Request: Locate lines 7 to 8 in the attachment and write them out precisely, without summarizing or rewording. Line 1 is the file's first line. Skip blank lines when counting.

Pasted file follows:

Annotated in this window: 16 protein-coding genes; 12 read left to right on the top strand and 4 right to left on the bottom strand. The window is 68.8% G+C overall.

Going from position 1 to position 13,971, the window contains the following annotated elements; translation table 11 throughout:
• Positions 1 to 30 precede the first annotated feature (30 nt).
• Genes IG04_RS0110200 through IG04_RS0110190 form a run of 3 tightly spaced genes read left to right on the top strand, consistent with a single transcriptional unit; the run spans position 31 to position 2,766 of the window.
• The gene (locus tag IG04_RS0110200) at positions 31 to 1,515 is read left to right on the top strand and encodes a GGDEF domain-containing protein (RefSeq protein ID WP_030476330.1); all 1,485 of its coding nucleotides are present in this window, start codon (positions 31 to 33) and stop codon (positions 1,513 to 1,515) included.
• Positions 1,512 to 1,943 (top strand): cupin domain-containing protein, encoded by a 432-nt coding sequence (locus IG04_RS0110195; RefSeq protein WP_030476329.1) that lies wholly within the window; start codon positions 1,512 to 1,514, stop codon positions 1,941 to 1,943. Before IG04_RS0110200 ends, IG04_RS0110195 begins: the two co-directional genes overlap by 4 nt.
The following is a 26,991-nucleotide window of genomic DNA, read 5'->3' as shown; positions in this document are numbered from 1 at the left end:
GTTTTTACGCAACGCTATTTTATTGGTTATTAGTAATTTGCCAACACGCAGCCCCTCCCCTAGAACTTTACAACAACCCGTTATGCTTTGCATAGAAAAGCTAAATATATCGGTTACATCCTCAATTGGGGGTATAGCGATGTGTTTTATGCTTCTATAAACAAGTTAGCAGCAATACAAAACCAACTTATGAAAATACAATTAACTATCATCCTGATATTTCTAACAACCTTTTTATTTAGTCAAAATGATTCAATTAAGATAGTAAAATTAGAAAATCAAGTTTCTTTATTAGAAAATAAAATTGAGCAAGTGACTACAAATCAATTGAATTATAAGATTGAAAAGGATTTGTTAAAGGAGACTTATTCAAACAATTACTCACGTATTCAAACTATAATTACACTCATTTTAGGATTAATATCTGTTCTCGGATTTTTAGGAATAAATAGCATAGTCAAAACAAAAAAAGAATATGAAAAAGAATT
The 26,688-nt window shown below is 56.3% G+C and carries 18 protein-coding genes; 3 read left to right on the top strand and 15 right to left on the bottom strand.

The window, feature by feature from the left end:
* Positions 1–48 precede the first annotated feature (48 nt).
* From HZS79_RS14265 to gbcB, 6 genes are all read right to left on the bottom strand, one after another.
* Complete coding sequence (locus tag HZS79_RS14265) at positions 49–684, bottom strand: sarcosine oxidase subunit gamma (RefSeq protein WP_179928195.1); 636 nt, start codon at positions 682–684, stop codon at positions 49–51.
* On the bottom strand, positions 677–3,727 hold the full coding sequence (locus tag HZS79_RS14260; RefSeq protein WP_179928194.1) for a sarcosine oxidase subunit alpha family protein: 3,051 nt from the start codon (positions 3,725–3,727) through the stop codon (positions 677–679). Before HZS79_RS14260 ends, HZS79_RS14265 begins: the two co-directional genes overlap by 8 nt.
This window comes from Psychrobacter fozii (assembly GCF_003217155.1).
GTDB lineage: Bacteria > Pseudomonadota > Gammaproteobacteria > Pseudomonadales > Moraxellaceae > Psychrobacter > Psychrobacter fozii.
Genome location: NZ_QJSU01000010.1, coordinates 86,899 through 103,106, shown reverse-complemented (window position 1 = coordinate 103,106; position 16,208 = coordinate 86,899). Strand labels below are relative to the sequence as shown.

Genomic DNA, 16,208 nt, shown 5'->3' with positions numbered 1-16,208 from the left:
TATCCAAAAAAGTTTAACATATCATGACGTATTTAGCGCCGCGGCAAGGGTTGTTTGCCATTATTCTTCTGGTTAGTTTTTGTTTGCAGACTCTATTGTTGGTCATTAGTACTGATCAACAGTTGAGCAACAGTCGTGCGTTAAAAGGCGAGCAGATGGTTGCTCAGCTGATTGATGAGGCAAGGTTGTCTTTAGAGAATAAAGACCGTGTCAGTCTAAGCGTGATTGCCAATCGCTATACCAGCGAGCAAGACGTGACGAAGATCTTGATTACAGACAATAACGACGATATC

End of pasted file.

The following is a 26,991-nucleotide window of genomic DNA, read 5'->3' as shown; positions in this document are numbered from 1 at the left end:
GTTTTTACGCAACGCTATTTTATTGGTTATTAGTAATTTGCCAACACGCAGCCCCTCCCCTAGAACTTTACAACAACCCGTTATGCTTTGCATAGAAAAGCTAAATATATCGGTTACATCCTCAATTGGGGGTATAGCGATGTGTTTTATGCTTCTATAAACAAGTTAGCAGCAATACAAAACCAACTTATGAAAATACAATTAACTATCATCCTGATATTTCTAACAACCTTTTTATTTAGTCAAAATGATTCAATTAAGATAGTAAAATTAGAAAATCAAGTTTCTTTATTAGAAAATAAAATTGAGCAAGTGACTACAAATCAATTGAATTATAAGATTGAAAAGGATTTGTTAAAGGAGACTTATTCAAACAATTACTCACGTATTCAAACTATAATTACACTCATTTTAGGATTAATATCTGTTCTCGGATTTTTAGGAATAAATAGCATAGTCAAAACAAAAAAAGAATATGAAAAAGAATT